from The American Heritage® Dictionary of the English Language, 4th Edition

  • intransitive v. To stray or fall behind.
  • intransitive v. To proceed or spread out in a scattered or irregular group.
  • n. A scattered or disorderly group, as of people or things.

from Wiktionary, Creative Commons Attribution/Share-Alike License

  • v. To stray from the road, course or line of march.
  • v. To wander about; ramble.
  • v. To spread at irregular intervals.
  • n. The act of straggling.

from the GNU version of the Collaborative International Dictionary of English

  • n. The act of straggling.
  • intransitive v. To wander from the direct course or way; to rove; to stray; to wander from the line of march or desert the line of battle.
  • intransitive v. To wander at large; to roam idly about; to ramble.
  • intransitive v. To escape or stretch beyond proper limits, as the branches of a plant; to spread widely apart; to shoot too far or widely in growth.
  • intransitive v. To be dispersed or separated; to occur at intervals.

from The Century Dictionary and Cyclopedia

  • To roam or wander away, or become separated, as from one's companions or the direct course or way; stray.
  • To roam or wander at random, or without any certain direction or object; ramble.
  • To escape or stretch out ramblingly or beyond proper limits; spread widely apart; shoot too far in growth.
  • To be dispersed; be apart from any main body; stand alone; be isolated; occur at intervals or apart from one another; occur here and there: as, the houses straggle all over the district.
  • To rough-dress (a stone for grinding) by a wriggling motion of the dressing-tool, so as to give a roughened surface; rag.

from WordNet 3.0 Copyright 2006 by Princeton University. All rights reserved.

  • n. a wandering or disorderly grouping (of things or persons)
  • v. wander from a direct or straight course
  • v. go, come, or spread in a rambling or irregular way


from The American Heritage® Dictionary of the English Language, 4th Edition

Middle English straglen, to wander.


  • Sailors straggle back from their nights out on the town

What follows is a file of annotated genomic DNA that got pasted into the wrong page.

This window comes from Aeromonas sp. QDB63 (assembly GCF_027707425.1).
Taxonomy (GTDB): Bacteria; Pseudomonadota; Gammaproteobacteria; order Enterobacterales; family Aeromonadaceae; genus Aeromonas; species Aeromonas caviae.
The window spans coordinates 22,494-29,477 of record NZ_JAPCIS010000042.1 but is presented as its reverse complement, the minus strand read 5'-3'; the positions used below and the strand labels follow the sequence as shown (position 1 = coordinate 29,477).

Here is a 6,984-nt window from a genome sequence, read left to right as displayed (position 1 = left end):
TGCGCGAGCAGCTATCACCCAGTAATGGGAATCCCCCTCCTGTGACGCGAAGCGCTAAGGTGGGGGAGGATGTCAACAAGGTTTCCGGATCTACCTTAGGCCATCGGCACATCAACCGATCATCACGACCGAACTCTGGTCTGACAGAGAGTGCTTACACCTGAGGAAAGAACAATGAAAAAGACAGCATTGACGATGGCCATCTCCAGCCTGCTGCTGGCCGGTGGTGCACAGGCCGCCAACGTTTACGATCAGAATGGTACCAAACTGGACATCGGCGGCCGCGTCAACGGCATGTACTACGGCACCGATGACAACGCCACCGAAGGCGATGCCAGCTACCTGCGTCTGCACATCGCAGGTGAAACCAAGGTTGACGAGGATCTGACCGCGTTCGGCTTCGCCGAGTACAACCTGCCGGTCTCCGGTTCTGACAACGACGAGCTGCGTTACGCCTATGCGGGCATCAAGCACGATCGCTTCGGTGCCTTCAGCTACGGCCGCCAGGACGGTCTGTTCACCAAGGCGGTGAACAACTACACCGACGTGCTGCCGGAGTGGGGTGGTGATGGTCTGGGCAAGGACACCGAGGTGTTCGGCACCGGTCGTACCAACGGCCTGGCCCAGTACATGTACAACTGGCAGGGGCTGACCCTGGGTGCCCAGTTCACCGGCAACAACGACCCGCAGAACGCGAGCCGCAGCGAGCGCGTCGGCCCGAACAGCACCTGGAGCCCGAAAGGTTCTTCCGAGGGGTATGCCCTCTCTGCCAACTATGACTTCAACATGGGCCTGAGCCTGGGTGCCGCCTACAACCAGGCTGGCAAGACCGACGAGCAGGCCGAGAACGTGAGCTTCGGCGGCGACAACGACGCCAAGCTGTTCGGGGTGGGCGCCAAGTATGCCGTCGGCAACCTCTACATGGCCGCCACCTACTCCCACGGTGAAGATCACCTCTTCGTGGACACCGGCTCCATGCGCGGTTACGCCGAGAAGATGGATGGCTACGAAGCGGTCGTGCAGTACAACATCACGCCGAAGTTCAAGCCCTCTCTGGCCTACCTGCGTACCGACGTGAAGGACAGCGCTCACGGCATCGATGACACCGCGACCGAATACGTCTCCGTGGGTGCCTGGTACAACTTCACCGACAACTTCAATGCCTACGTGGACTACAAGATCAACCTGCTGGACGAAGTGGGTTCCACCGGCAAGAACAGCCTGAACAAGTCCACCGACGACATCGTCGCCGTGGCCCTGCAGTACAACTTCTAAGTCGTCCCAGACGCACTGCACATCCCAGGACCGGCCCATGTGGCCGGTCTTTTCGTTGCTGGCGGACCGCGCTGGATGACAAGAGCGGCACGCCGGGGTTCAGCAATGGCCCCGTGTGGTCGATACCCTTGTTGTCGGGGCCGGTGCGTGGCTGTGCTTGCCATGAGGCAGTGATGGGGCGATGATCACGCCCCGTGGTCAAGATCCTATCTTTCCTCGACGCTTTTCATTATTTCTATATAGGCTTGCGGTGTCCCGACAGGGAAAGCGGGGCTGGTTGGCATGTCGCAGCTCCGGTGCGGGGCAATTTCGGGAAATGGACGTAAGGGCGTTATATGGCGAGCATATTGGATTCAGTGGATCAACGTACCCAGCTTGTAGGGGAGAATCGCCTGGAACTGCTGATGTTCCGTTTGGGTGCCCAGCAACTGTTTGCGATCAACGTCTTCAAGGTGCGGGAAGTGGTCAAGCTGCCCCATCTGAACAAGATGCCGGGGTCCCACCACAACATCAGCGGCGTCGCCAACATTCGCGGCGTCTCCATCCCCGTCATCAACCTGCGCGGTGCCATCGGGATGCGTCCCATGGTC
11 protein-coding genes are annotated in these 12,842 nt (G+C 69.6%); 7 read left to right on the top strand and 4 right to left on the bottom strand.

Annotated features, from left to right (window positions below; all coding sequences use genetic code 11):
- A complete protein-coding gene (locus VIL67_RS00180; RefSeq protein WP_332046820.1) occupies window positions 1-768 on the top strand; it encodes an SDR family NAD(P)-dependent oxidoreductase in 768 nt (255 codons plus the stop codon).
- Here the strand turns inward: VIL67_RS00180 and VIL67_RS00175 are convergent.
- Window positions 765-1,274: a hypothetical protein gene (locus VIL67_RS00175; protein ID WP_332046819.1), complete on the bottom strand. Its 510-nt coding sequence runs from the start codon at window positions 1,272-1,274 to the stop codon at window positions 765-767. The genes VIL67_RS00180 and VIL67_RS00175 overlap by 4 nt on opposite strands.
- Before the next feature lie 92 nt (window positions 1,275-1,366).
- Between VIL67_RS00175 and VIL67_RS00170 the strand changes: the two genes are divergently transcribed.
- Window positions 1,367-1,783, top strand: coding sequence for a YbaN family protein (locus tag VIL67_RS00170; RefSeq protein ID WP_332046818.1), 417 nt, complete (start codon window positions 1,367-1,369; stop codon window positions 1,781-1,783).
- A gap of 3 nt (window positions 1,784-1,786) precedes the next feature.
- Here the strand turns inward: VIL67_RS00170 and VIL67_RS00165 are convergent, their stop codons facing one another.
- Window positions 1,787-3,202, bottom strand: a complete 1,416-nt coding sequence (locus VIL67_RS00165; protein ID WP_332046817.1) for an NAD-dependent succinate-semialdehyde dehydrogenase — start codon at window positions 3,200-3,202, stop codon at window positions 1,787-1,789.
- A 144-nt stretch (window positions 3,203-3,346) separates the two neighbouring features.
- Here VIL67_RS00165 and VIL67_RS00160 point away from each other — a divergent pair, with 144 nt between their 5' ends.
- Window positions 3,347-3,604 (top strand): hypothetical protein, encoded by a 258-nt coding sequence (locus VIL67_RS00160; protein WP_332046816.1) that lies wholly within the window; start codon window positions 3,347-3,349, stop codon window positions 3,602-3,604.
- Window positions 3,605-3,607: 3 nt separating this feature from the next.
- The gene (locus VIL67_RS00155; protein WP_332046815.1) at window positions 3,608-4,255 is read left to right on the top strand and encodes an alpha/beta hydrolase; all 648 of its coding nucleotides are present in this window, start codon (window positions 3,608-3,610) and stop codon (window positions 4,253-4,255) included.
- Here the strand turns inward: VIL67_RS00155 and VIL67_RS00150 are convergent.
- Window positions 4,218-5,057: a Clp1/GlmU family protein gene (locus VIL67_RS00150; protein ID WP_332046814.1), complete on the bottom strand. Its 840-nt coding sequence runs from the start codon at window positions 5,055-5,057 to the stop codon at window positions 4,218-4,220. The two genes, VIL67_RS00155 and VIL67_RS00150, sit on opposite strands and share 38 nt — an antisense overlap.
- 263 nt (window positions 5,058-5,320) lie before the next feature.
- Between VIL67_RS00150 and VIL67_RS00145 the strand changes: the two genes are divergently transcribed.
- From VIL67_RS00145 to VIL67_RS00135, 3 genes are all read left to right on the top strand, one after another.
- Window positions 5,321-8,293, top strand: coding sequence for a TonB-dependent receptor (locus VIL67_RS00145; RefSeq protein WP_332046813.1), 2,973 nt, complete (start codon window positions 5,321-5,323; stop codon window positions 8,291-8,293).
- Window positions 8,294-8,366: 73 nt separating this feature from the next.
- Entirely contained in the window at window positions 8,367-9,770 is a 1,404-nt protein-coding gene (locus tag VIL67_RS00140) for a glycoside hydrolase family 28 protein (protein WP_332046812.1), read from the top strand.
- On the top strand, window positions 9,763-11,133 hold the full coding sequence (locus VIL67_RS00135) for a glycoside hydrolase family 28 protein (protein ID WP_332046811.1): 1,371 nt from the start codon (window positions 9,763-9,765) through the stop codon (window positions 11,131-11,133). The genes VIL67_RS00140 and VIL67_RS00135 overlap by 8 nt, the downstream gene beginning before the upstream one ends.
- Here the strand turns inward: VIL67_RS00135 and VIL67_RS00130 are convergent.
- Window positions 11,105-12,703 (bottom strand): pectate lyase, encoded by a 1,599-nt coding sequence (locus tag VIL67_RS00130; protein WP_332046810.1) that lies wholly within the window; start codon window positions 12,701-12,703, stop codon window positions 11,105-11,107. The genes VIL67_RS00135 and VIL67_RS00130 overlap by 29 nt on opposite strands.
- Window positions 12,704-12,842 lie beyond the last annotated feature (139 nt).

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  • She just kept walking, one canvas-clad foot in front of the other, looking sideways at the sunlit ripple of water, gleaming Lincoln memorial in front, straggle of Canada geese strewn on the grass, and then down at Suraiya's feet, clad sensibly today in only half-inch heels, in special consideration of their lunch-time walk on the Mall.

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  • Before we review our final round of polling forecasts based on whatever final polls straggle in this morning, let's take a few minutes to ponder that question a little more carefully.

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  • Bush had confidently predicted that the Iraqi "troops will straggle home with no armor, beaten up, 50,000," but they were more numerous than that, and they had extricated lots of armor.

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  • Two years later in the crisis of October 1993, it took only a few tank shells to flush a straggle of defiant Supreme Soviet deputies out of the White House.

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  • He wanted to resume the retreat on the 12th, but destroying supplies and equipment took too much time, and the wounded continued to straggle into camp.

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  • Of the nearly 200 soldiers left in the main party, only 80 managed to straggle back over the Andes to Quito in present-day Ecuador, "so pale and disfigured," according to one observer, "that they were scarcely recognizable."

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  • By giving students the power that reading provides, they will no longer straggle behind in classrooms their entire academic career and feel embarrassed to be at school.

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  • (Soundbite of clinking ice in glass) BURNETT: But a few customers still straggle in to sit at the long polished wood bar and order one of the potent margaritas.

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  • Do you expect a Quasimodo-like figure, a sneering mustachioed bandit, a straggle-haired witch with a nose wart?

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